Tess Parker has been committed to discovery through anthroposophy for over a decade. She deeply appreciates her journey of connecting to and learning from the anthroposophical community- both nationally and internationally.
Prior to this role, she was a Waldorf teacher, and a biodynamic farmer for many years, and has facilitated learning programs and apprenticeships in both fields for all age groups.
Tess’ interests lie in collaborating with the elemental kingdom, offering astrological readings and consultations, and developing skills in biography and social art. Tess brings a commitment to growth and innovation, and an ethos for team-work and collaboration.
Member at Large
Bio coming soon!
Gino Ver Eecke,
Gino’s journey with Anthroposophy began in Roeselare, Belgium, at the age of 16. After a year on a BD-farm in Switzerland, he moved to New York to study eurythmy. In 1994, he received his diploma from Eurythmy Spring Valley.
For eight years, he portrayed Benedictus with the Threefold Mystery Drama Group, culminating in the 2014 performance of the Four Mystery Dramas. During the Mystery Drama Conference at the Goetheanum in July 2018, he performed the final scene of “The Soul’s Awakening.”
Gino presently guides the Threefold Branch in Chestnut Ridge, NY, and holds roles as the President and Treasurer of the Eurythmy Association in North America and the Treasurer of the Foundation for Rudolf Steiner Books. He resides in Chestnut Ridge, NY, with his family.
Before completing a Waldorf Teacher training through RSC, Christine earned a BA in Linguistics and an AA in English Literature. Christine taught in Waldorf schools in California and Sweden before training in the Speech Arts at Artemis School of Speech and Drama in England. Later, she earned a MA in Communication Studies where she was able to bridge many of her studies and projects to anthroposophical initiatives and concepts.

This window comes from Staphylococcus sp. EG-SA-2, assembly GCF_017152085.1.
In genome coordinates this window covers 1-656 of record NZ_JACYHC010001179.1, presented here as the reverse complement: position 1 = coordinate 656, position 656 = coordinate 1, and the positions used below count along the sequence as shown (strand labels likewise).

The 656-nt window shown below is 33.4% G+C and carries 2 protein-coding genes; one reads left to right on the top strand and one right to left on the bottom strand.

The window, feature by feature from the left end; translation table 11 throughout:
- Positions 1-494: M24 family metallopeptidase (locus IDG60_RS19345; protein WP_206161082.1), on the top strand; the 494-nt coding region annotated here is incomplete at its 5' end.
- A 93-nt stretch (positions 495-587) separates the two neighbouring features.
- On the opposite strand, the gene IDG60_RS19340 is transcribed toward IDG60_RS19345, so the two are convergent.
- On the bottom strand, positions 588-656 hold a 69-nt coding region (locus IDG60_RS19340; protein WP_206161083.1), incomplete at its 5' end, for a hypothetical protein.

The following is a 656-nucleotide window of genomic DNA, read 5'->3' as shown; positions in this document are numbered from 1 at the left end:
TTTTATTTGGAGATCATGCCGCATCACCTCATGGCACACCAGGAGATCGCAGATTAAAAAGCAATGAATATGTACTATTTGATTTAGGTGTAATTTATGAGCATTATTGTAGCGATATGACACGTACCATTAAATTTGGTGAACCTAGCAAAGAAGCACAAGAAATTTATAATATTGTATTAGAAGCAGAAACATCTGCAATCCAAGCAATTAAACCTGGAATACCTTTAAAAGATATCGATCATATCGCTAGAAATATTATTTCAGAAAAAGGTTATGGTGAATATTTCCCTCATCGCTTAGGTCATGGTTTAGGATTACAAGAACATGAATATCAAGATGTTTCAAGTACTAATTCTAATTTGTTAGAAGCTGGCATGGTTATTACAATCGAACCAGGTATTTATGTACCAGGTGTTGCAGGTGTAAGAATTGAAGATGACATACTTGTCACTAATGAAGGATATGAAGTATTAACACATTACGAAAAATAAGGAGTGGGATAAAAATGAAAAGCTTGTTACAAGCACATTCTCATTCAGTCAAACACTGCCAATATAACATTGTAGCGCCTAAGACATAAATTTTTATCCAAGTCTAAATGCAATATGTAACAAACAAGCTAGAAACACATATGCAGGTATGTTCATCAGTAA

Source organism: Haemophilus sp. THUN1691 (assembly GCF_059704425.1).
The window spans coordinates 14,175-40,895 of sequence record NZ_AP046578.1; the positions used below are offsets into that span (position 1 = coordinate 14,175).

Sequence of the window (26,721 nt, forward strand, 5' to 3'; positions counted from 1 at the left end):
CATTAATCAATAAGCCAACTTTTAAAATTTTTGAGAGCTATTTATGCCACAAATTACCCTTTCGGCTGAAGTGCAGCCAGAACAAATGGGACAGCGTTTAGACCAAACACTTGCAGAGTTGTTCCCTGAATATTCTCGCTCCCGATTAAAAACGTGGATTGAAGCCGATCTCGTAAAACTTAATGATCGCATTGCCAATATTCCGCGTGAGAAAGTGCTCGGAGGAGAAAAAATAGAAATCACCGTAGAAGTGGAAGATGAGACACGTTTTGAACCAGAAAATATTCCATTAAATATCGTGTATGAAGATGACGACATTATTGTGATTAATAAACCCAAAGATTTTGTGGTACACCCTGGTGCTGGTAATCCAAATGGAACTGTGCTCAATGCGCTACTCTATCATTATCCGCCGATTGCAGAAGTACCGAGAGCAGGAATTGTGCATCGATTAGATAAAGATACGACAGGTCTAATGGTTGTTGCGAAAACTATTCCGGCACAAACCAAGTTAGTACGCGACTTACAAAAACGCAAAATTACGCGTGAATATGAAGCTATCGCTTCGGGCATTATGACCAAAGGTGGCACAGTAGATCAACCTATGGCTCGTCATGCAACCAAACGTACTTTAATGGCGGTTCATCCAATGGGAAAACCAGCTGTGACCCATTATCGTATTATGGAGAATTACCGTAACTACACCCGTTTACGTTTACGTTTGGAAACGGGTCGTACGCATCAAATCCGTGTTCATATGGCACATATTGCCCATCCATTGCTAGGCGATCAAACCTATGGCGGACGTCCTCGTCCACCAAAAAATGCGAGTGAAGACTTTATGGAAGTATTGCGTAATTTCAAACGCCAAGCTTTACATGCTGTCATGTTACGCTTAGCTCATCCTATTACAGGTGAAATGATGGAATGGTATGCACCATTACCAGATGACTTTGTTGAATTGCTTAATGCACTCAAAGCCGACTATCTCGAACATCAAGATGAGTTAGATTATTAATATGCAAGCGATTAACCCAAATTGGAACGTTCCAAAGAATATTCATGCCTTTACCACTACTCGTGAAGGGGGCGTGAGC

Currently, Christine teaches university level Communication Studies and travels to anthroposophical communities throughout the world to teach Logodynamics, the spirit-filled Speech Arts work of Marie & Rudolf Steiner, and to lead groups on a variety of themes. She also leads meditations online and volunteers on local boards to continue her passion for fostering the art of community, the “art of the future” as Rudolf Steiner called it. She is on the collegium of the Social Sciences Section of the School for Spiritual Science in North America and is the Western Regional Council’s representative on the General Council.
Margaret grew up in Atlanta, Georgia, and has spent most of her adult life in New Orleans. It was in New Orleans that anthroposophy sought her out in 1985. During her seven years in the Detroit area in the 1990’s, Margaret was admitted to the School of Spiritual Science and served in Branch leadership
Returning to New Orleans in 1998, Margaret served for 13 years on the Anthroposophical Society’s Central Regional Council (CRC), and helped organize the CRC’s 2006 work service pilgrimage to the Gulf Coast following Hurricane Katrina.
Having served on the boards of Waldorf School of New Orleans (WSNO) and Raphael Academy (now Raphael Village, a Camphill affiliate), and following a 40-year career in retail, Margaret has worked as WSNO’s Enrollment and Outreach Director since 2016. She was invited to join the Society’s General Council in 2022.